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Status of radiobiology in molecular radionuclide therapy – hope for the future

Research output: Contribution to journalEditorial

Julie Nonnekens, Jean-Pierre Pouget, Bart Cornelissen, Samantha Terry

Original languageEnglish
JournalNuclear Medicine and Biology
Accepted/In press14 Apr 2022


  • 220412 Editorial

    220412_Editorial.docx, 45.8 KB, application/vnd.openxmlformats-officedocument.wordprocessingml.document

    Uploaded date:14 Apr 2022

    Version:Accepted author manuscript

    Licence:CC BY

King's Authors


Radiobiological understanding has been crucial to the success of external beam radiation (EBRT) in the clinic, with EBRT being used as part of the treatment regime for almost 50% of all cancer patients [1]. Unlike EBRT, molecular radionuclide therapy (MRT) has the ability and promise to treat disseminated cancer, with excellent examples in the clinic such as [223Ra]RaCl2 [2], [177Lu]Lu-DOTATATE [3], [177Lu]Lu-PSMA [4] and [225Ac]Ac-PSMA for treatment of different metastasised cancer types [5]. Equally, the flexibility of targeting pharmaceuticals being radiolabelled with different radionuclides emitting alpha, beta or Auger electron-emitters enables the treatment of tumours ranging from single circulating tumour cells or micrometastases to larger tumours [6, 7]. With more and more MRT modalities being developed and increasing efforts in radiobiological research in this field, now is an increasingly important time in MRT research.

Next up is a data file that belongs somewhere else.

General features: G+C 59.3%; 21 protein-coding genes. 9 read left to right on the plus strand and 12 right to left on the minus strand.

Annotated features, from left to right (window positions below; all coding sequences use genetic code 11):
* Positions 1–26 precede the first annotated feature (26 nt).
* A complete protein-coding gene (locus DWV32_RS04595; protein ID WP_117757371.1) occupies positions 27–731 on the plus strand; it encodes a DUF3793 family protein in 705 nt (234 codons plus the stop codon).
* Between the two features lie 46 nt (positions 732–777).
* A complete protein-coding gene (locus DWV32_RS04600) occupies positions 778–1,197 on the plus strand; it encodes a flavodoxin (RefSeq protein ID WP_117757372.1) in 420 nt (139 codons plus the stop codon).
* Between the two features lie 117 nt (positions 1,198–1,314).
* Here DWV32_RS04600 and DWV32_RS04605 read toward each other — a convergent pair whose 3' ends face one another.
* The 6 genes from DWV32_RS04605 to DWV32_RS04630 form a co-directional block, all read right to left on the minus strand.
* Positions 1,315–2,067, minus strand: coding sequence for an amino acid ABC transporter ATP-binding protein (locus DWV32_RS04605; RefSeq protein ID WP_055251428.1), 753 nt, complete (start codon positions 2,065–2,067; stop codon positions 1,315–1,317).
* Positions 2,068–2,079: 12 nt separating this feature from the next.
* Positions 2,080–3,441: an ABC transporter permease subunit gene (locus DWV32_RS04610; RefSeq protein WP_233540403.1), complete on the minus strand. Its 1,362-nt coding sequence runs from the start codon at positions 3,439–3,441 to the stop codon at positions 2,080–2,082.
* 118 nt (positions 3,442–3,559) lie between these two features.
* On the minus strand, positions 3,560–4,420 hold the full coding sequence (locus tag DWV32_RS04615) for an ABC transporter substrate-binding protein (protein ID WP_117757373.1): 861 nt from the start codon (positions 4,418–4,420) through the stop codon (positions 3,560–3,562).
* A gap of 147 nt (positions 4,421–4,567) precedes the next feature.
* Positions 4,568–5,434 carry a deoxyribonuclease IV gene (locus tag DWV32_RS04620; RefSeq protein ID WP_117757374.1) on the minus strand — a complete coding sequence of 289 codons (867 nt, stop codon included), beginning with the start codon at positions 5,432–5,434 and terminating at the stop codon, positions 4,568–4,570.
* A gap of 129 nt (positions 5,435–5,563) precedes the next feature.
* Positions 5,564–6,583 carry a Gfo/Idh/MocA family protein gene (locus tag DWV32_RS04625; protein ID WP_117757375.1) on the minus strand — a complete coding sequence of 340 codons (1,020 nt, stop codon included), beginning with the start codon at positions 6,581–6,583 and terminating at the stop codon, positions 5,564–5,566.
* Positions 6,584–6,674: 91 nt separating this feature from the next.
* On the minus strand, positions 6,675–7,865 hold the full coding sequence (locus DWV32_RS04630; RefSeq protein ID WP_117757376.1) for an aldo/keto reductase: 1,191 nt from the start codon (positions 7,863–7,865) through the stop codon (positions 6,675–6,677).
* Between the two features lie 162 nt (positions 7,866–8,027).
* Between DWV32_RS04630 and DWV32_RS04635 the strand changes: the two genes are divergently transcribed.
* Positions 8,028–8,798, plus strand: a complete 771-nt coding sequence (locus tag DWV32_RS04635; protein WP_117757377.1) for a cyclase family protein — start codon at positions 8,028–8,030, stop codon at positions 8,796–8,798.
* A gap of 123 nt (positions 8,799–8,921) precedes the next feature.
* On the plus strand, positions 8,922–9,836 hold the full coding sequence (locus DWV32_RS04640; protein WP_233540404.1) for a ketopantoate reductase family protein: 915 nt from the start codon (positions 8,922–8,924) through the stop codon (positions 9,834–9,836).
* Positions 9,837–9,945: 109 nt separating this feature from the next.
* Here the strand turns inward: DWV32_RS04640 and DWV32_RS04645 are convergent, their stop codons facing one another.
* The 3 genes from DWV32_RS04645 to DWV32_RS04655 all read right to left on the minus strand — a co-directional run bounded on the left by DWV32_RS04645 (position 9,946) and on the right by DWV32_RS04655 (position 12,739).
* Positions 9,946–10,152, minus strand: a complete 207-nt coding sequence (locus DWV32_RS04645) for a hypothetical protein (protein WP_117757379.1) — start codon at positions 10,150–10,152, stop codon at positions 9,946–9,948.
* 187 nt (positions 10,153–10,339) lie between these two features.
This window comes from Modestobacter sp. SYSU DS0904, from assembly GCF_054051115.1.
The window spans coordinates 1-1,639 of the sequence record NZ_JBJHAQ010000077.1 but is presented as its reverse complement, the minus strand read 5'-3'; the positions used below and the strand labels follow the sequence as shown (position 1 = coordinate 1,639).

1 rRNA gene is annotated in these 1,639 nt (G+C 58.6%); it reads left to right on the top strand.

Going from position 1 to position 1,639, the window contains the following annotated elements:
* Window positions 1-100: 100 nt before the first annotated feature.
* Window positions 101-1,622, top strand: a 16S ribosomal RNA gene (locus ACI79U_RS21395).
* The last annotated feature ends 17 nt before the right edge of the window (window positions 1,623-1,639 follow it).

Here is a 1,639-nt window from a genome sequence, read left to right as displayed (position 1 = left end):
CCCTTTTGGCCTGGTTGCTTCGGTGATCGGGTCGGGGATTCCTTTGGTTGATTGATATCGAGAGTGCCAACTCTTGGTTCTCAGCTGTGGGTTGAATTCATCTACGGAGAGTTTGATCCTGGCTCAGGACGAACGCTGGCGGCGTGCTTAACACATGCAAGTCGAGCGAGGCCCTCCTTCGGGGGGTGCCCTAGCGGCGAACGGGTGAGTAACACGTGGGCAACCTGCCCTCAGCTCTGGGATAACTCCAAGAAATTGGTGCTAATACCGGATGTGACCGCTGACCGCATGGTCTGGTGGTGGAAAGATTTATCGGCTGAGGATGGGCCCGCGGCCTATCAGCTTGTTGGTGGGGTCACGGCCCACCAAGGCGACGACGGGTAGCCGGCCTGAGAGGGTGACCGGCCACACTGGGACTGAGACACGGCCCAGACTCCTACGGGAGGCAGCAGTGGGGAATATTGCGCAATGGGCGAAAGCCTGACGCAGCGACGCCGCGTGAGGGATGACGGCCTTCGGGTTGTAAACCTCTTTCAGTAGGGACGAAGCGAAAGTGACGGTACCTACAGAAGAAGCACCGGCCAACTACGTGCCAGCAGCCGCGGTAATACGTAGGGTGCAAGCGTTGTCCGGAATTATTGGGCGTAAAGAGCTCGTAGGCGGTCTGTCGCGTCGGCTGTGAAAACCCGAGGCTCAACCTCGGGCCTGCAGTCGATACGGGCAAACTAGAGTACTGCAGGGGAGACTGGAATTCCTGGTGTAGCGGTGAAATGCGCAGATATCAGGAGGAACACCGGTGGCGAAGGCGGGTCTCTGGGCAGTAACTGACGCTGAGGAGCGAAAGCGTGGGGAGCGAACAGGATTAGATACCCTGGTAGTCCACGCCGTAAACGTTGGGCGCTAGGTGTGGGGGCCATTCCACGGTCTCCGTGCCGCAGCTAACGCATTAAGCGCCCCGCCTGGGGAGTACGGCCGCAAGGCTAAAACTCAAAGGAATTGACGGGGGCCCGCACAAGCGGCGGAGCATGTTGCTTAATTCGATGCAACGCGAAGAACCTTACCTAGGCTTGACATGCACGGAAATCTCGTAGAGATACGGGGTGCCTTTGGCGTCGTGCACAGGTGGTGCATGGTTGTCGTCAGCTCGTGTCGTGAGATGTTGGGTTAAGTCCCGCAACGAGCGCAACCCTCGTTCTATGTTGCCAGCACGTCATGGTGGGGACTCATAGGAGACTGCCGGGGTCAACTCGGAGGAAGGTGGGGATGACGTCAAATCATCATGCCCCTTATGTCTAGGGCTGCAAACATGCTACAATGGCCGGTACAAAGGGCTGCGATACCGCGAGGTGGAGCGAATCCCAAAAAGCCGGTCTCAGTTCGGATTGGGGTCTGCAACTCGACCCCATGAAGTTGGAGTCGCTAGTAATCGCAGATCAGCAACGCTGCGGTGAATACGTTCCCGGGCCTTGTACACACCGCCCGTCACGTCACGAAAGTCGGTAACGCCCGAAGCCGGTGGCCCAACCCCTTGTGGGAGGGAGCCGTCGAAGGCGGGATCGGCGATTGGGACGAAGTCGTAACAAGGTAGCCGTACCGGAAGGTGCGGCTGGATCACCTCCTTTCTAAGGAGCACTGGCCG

In this special issue, we are excited to showcase the diversity of radiobiological studies being carried out in molecular radionuclide therapies. Topics in radiobiology are covered as either a research paper, commentary, or review. They are mostly biological in nature to highlight the variety of studies that can be carried out to link with dosimetry measurements [8].
The research papers cover studies in cytogenetics after radium-223 treatment [9], the role of antioxidants in the radiosensitivity to [177Lu]Lu-DOTATATE [10], relating the biological effects of radionuclides such as Auger electron-emitters gallium-67 and indium-111 to that of EBRT [11] and determining the DNA damaging capacity of Auger electron-emitter thallium-201 [12]. The future of Auger electron-emitting radiopharmaceuticals was also discussed in a commentaries [13]. Finally, reviews covered studies using gold nanoparticles [14], drug and MRT combination therapies [15, 16], subcellular localisation methodologies for radionuclides [17], biomarkers of therapy response[18], healthy tissue toxicity [19, 20], and extranuclear targets, bystander and systemic responses [21].
This issue has been an excellent follow-up to our calls to arm highlighting the urgency for radiobiological research in MRT [22] and to our symposium that will be held every two years (notes of first symposium were published [23]). We have great hope that this will further stimulate the creation of new discussions, research, networks, and collaborations.

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